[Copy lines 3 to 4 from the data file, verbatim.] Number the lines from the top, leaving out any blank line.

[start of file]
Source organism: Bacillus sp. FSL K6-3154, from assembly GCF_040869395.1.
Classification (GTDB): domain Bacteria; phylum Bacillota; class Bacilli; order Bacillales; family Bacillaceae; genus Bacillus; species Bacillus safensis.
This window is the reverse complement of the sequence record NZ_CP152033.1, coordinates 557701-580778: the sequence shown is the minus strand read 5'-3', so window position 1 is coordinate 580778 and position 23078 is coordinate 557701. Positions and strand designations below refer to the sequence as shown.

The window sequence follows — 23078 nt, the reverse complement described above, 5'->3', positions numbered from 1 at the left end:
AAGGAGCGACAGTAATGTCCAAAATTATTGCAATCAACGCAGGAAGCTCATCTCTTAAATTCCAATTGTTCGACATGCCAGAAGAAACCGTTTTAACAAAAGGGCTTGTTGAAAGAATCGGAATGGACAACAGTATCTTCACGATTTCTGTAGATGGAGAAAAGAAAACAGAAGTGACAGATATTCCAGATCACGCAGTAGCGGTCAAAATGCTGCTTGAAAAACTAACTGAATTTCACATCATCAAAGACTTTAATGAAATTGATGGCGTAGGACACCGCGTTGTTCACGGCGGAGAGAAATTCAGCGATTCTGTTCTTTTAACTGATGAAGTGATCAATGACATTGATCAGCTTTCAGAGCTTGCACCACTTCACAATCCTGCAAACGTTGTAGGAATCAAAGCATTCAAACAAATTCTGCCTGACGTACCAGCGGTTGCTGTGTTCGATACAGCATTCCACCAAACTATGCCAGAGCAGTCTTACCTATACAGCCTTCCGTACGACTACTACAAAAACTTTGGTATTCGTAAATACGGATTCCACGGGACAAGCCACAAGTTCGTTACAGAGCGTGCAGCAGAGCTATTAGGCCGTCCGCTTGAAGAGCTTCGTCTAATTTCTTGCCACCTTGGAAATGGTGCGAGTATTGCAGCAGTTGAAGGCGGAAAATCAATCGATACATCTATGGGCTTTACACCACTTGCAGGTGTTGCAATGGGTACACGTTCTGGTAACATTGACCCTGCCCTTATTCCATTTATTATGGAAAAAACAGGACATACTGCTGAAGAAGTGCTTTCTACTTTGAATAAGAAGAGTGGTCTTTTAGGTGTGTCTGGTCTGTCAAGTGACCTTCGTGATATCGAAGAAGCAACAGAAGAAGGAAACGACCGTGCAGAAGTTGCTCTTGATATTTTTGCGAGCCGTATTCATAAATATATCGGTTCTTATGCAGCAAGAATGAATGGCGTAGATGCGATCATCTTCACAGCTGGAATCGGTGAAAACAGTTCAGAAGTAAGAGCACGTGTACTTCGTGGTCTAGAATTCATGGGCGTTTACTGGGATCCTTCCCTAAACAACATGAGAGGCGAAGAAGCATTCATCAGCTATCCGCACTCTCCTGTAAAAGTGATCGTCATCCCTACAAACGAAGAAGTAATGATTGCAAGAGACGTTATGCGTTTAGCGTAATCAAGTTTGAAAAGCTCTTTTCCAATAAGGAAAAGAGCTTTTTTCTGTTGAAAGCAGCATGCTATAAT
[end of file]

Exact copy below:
This window is the reverse complement of the sequence record NZ_CP152033.1, coordinates 557701-580778: the sequence shown is the minus strand read 5'-3', so window position 1 is coordinate 580778 and position 23078 is coordinate 557701. Positions and strand designations below refer to the sequence as shown.

The window sequence follows — 23078 nt, the reverse complement described above, 5'->3', positions numbered from 1 at the left end: